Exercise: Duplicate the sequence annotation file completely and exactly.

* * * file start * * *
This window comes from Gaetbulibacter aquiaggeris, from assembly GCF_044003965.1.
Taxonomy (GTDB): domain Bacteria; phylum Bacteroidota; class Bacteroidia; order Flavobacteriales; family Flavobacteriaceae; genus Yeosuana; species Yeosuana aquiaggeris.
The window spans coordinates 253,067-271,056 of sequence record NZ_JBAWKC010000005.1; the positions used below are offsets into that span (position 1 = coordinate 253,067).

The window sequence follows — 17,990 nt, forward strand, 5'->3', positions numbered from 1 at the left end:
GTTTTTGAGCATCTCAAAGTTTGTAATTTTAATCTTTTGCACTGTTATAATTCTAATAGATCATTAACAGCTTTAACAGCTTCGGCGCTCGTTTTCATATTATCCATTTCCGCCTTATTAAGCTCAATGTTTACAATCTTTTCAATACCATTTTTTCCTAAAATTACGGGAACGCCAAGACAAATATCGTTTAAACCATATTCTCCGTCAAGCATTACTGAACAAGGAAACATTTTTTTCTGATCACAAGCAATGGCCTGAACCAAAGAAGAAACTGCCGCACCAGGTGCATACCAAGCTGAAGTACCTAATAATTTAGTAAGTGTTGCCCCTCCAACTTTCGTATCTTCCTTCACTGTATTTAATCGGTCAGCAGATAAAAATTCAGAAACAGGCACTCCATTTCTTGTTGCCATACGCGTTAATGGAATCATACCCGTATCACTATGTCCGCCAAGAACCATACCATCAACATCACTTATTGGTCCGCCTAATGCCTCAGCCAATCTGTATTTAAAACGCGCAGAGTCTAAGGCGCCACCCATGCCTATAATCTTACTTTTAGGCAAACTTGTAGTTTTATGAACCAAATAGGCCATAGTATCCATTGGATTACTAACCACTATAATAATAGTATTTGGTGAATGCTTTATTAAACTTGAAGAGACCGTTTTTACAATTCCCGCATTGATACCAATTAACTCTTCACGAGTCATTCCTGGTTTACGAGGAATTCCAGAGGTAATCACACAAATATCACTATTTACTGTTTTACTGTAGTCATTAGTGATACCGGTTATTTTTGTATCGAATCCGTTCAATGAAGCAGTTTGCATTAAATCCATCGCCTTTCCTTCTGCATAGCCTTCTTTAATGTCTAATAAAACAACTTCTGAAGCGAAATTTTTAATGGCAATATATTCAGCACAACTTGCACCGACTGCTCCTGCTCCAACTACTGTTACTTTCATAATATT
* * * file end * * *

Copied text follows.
This window comes from Gaetbulibacter aquiaggeris, from assembly GCF_044003965.1.
Taxonomy (GTDB): domain Bacteria; phylum Bacteroidota; class Bacteroidia; order Flavobacteriales; family Flavobacteriaceae; genus Yeosuana; species Yeosuana aquiaggeris.
The window spans coordinates 253,067-271,056 of sequence record NZ_JBAWKC010000005.1; the positions used below are offsets into that span (position 1 = coordinate 253,067).

The window sequence follows — 17,990 nt, forward strand, 5'->3', positions numbered from 1 at the left end:
GTTTTTGAGCATCTCAAAGTTTGTAATTTTAATCTTTTGCACTGTTATAATTCTAATAGATCATTAACAGCTTTAACAGCTTCGGCGCTCGTTTTCATATTATCCATTTCCGCCTTATTAAGCTCAATGTTTACAATCTTTTCAATACCATTTTTTCCTAAAATTACGGGAACGCCAAGACAAATATCGTTTAAACCATATTCTCCGTCAAGCATTACTGAACAAGGAAACATTTTTTTCTGATCACAAGCAATGGCCTGAACCAAAGAAGAAACTGCCGCACCAGGTGCATACCAAGCTGAAGTACCTAATAATTTAGTAAGTGTTGCCCCTCCAACTTTCGTATCTTCCTTCACTGTATTTAATCGGTCAGCAGATAAAAATTCAGAAACAGGCACTCCATTTCTTGTTGCCATACGCGTTAATGGAATCATACCCGTATCACTATGTCCGCCAAGAACCATACCATCAACATCACTTATTGGTCCGCCTAATGCCTCAGCCAATCTGTATTTAAAACGCGCAGAGTCTAAGGCGCCACCCATGCCTATAATCTTACTTTTAGGCAAACTTGTAGTTTTATGAACCAAATAGGCCATAGTATCCATTGGATTACTAACCACTATAATAATAGTATTTGGTGAATGCTTTATTAAACTTGAAGAGACCGTTTTTACAATTCCCGCATTGATACCAATTAACTCTTCACGAGTCATTCCTGGTTTACGAGGAATTCCAGAGGTAATCACACAAATATCACTATTTACTGTTTTACTGTAGTCATTAGTGATACCGGTTATTTTTGTATCGAATCCGTTCAATGAAGCAGTTTGCATTAAATCCATCGCCTTTCCTTCTGCATAGCCTTCTTTAATGTCTAATAAAACAACTTCTGAAGCGAAATTTTTAATGGCAATATATTCAGCACAACTTGCACCGACTGCTCCTGCTCCAACTACTGTTACTTTCATAATATT